China’s Trade With Russia Is Hurting As A Result Of The Ukraine Conflict

Chinese exports to Russia have been hampered by the rouble’s fluctuating value, demonstrating the ripple impact of Western sanctions over Russia’s invasion of Ukraine in China, despite Beijing’s diplomatic support for its neighbour.

Smaller Chinese companies are particularly exposed to currency rate losses, with some telling the media that much of their Russian business is on pause while both sides wait out the volatility.

“The products I was supposed to send to Russia are sitting in my warehouse,” said Deng Jinling, whose factory in eastern China makes vacuum flasks.

Russia accounted for almost 30 per cent of her 40 million yuan ($6.29 million) revenue last year.

“Our clients are all waiting to see if the exchange rate can improve a bit. Their costs are too high with the exchange rate at the moment,” she said.

Another Chinese trader, who only gave her surname Guo, said her company served as an intermediary between Russian and Chinese clients, but that the number of products such as bed sheets and kitchen equipment they typically handle had plummeted by a third.

According to customs figures, China is Russia’s largest supplier of imports, selling $12.6 billion in computers, vehicles, shoes, and toys in only January and February.

Fearing being caught off guard by the rouble’s wild swings, both Russian importers and Chinese exporters are deferring transactions.

“The depreciation of the rouble means that you lose money every time there’s a sale,” said Shen Muhui, who heads a trade group representing more than 20,000 small Chinese exporters to Russia.

He stated that a few more Russian customers were ready to pay for items in Chinese yuan, but not enough to make a significant impact, and that demand for his warehousing services in Russia had dropped by roughly a fifth since the Ukraine crisis began, affecting around 90 per cent of his members.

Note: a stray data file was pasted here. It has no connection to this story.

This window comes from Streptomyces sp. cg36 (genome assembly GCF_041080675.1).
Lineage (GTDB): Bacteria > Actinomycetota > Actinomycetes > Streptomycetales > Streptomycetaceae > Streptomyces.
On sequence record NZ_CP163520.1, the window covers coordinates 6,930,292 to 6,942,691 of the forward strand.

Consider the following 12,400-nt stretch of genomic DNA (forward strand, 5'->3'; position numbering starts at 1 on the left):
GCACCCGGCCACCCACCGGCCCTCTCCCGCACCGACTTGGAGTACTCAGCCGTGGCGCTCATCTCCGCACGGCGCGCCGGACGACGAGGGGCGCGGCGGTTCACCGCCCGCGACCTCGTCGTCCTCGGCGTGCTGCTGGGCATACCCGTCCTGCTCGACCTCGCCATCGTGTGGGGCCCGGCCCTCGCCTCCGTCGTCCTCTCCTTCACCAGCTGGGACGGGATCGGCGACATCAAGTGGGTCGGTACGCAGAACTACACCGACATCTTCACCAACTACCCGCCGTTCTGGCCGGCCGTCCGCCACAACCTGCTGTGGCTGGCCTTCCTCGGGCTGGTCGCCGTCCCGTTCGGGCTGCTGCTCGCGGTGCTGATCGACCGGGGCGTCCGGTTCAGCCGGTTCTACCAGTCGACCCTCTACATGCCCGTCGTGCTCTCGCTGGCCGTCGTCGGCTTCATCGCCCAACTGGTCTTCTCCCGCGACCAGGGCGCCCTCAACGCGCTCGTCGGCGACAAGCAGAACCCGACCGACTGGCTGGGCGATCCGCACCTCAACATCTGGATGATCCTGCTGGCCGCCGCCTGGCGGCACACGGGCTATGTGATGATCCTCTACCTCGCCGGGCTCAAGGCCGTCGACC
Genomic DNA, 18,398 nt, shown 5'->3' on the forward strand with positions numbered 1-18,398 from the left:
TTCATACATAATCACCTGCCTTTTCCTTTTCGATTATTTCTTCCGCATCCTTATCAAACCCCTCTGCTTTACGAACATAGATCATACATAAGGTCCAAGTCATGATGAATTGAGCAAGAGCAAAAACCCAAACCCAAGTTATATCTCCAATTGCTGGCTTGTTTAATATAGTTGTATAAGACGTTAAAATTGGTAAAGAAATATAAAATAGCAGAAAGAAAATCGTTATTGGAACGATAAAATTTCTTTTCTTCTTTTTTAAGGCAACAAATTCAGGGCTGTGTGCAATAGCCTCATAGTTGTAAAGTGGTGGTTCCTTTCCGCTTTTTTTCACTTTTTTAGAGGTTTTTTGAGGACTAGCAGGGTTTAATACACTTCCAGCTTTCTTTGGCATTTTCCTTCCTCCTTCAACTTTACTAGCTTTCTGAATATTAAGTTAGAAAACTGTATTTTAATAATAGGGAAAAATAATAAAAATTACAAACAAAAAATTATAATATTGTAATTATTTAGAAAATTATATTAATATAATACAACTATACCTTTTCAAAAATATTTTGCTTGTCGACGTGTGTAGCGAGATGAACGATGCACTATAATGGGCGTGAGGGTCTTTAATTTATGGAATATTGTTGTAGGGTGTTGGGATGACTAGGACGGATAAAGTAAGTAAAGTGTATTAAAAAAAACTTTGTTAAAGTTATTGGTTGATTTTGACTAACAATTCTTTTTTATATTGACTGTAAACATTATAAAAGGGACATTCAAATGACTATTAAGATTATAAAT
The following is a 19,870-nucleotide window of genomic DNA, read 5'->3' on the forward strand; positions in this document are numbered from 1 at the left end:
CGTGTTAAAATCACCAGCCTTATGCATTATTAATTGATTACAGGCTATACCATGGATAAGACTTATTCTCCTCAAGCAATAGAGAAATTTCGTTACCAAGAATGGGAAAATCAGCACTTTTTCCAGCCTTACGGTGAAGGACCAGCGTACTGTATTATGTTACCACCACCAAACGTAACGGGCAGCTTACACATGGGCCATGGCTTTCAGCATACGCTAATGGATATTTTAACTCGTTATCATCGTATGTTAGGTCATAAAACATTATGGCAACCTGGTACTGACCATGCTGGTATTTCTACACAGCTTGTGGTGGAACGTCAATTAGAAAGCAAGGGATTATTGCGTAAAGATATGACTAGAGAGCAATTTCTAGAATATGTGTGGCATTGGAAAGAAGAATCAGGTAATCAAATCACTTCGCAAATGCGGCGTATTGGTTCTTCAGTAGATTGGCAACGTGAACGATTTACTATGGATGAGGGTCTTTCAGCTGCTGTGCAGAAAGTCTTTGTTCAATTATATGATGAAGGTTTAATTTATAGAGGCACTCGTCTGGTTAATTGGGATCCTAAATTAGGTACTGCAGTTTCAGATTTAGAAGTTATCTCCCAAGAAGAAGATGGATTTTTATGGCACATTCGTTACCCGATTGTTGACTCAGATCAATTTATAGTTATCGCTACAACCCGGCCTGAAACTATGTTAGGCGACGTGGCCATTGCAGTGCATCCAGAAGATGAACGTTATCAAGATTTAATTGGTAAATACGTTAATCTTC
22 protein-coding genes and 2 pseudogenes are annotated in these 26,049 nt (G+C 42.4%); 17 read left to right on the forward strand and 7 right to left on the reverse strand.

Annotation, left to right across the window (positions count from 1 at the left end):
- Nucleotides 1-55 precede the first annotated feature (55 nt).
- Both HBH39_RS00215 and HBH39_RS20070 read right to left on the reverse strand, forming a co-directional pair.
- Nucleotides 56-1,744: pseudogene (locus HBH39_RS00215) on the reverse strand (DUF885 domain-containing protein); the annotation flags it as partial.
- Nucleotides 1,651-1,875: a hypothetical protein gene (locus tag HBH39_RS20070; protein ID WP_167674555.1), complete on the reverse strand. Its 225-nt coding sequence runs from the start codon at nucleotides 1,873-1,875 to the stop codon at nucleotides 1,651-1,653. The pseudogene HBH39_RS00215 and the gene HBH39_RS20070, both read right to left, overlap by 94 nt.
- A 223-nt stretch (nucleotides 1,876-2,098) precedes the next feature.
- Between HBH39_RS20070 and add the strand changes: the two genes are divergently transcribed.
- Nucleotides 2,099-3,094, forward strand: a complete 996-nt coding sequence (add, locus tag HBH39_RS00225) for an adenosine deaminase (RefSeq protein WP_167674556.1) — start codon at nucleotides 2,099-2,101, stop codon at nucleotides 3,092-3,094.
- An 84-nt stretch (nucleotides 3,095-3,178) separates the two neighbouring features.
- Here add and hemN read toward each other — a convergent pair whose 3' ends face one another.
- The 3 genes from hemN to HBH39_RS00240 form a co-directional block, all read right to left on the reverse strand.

“You can’t raise prices because the Russians can’t afford it … So you make a loss when converting your receipts into yuan,” Shen said.

“Exporting to Russia becomes undoable.”

Since Russia initiated a “special operation” in Ukraine on February 24, the rouble has been extremely volatile versus both the US dollar and the Chinese yuan.

The battle caused the rouble’s value to plummet by more than 40 per cent versus the yuan, however the Russian currency has recovered about 70 per cent since its March 9 low.

The rouble plunged 44 per cent against the US dollar in just seven trading days after the invasion, but has subsequently risen about 90 per cent, trading at roughly 81 to the dollar in the interbank market.

China has refused to criticise Russia’s actions in Ukraine or term them an invasion, and it has frequently condemned what it considers to be illegitimate and unilateral sanctions.

Major Chinese firms such as Xiaomi and Great Wall Motor have been mainly mum on their plans for Russia.

But, according to reports published on March 25, China is concerned about its companies falling foul of sanctions and is pressuring them to be cautious with their investments there.

According to the sources, Sinopec Group has halted talks on a substantial petrochemical investment and a gas marketing cooperation in Russia.

Despite short-term hurdles such as currency fluctuation, Winnie Wang, president of the Shenzhen Cross-Border E-commerce Association, was positive about trade with Russia in the long run, saying she expected Chinese exports to rise in variety and volume.

Wang expressed the expectation that merchants would be able to transition away from using the US dollar as a settlement currency.

“The two countries should work together to design a new payment framework for trade,” she said.

(Adapted from

Categories: Economy & Finance, Entrepreneurship, Geopolitics, Regulations & Legal, Strategy, Sustainability

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